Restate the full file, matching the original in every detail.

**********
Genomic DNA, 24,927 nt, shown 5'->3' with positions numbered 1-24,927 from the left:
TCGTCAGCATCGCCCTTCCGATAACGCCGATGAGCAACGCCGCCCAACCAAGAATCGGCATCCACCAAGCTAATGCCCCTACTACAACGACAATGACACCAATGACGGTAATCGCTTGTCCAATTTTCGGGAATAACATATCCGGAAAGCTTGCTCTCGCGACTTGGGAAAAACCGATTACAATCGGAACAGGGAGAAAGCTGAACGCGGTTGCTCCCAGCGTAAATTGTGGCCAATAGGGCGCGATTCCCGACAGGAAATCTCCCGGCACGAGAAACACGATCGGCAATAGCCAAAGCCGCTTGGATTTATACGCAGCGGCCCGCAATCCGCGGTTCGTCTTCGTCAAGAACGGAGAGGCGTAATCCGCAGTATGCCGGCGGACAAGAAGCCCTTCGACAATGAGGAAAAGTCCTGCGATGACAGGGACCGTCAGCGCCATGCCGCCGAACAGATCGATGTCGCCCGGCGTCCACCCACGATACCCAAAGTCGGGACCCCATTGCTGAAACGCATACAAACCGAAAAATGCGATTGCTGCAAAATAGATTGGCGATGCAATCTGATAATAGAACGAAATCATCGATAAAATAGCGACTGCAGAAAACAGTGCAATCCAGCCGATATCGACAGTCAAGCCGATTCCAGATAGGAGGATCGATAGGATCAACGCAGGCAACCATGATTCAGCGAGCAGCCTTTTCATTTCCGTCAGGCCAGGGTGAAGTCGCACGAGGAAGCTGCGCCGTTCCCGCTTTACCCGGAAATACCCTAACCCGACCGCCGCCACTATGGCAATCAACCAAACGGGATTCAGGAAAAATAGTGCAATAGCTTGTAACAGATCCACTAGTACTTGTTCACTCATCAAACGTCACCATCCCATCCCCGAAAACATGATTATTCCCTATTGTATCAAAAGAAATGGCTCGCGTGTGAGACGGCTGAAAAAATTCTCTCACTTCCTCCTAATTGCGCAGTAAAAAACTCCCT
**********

Genomic DNA, 24,927 nt, shown 5'->3' with positions numbered 1-24,927 from the left:
TCGTCAGCATCGCCCTTCCGATAACGCCGATGAGCAACGCCGCCCAACCAAGAATCGGCATCCACCAAGCTAATGCCCCTACTACAACGACAATGACACCAATGACGGTAATCGCTTGTCCAATTTTCGGGAATAACATATCCGGAAAGCTTGCTCTCGCGACTTGGGAAAAACCGATTACAATCGGAACAGGGAGAAAGCTGAACGCGGTTGCTCCCAGCGTAAATTGTGGCCAATAGGGCGCGATTCCCGACAGGAAATCTCCCGGCACGAGAAACACGATCGGCAATAGCCAAAGCCGCTTGGATTTATACGCAGCGGCCCGCAATCCGCGGTTCGTCTTCGTCAAGAACGGAGAGGCGTAATCCGCAGTATGCCGGCGGACAAGAAGCCCTTCGACAATGAGGAAAAGTCCTGCGATGACAGGGACCGTCAGCGCCATGCCGCCGAACAGATCGATGTCGCCCGGCGTCCACCCACGATACCCAAAGTCGGGACCCCATTGCTGAAACGCATACAAACCGAAAAATGCGATTGCTGCAAAATAGATTGGCGATGCAATCTGATAATAGAACGAAATCATCGATAAAATAGCGACTGCAGAAAACAGTGCAATCCAGCCGATATCGACAGTCAAGCCGATTCCAGATAGGAGGATCGATAGGATCAACGCAGGCAACCATGATTCAGCGAGCAGCCTTTTCATTTCCGTCAGGCCAGGGTGAAGTCGCACGAGGAAGCTGCGCCGTTCCCGCTTTACCCGGAAATACCCTAACCCGACCGCCGCCACTATGGCAATCAACCAAACGGGATTCAGGAAAAATAGTGCAATAGCTTGTAACAGATCCACTAGTACTTGTTCACTCATCAAACGTCACCATCCCATCCCCGAAAACATGATTATTCCCTATTGTATCAAAAGAAATGGCTCGCGTGTGAGACGGCTGAAAAAATTCTCTCACTTCCTCCTAATTGCGCAGTAAAAAACTCCCT